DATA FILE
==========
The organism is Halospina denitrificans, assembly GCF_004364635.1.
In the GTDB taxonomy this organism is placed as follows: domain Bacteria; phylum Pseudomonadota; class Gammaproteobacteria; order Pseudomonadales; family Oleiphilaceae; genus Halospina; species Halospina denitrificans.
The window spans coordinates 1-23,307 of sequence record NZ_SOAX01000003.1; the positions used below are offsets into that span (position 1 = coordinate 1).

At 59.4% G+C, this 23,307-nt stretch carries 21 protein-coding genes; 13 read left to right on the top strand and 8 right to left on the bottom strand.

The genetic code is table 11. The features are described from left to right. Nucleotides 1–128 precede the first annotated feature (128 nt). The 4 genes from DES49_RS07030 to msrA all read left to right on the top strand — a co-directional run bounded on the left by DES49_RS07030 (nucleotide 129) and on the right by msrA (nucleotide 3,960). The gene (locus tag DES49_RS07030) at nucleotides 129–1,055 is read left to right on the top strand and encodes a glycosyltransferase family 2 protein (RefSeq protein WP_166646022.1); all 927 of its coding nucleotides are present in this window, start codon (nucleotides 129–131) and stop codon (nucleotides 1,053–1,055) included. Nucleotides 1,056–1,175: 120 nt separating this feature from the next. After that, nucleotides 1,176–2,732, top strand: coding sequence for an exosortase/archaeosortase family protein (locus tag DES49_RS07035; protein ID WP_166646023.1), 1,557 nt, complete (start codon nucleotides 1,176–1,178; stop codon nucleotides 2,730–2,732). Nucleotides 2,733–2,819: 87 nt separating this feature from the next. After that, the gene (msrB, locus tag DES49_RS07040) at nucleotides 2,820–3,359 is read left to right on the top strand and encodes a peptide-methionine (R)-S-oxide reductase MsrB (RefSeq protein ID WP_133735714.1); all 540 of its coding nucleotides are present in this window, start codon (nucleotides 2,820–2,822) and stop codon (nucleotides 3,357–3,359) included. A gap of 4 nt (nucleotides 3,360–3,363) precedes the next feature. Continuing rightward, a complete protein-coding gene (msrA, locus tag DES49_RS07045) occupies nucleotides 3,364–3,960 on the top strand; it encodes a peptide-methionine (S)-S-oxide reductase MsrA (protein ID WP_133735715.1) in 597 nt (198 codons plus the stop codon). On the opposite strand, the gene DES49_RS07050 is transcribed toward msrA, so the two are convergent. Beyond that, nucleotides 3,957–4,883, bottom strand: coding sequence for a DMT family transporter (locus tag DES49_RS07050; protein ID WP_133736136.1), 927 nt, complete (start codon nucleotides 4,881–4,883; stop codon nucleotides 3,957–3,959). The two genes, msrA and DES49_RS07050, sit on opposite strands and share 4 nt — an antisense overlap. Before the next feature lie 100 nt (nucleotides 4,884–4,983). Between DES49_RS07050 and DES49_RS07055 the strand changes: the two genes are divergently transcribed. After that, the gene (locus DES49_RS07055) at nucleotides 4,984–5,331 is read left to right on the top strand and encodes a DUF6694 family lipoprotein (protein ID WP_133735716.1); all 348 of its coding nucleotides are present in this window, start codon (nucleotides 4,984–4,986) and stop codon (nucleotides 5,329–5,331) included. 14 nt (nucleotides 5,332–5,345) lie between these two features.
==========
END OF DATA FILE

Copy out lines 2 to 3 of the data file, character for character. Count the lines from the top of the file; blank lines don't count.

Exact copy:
In the GTDB taxonomy this organism is placed as follows: domain Bacteria; phylum Pseudomonadota; class Gammaproteobacteria; order Pseudomonadales; family Oleiphilaceae; genus Halospina; species Halospina denitrificans.
The window spans coordinates 1-23,307 of sequence record NZ_SOAX01000003.1; the positions used below are offsets into that span (position 1 = coordinate 1).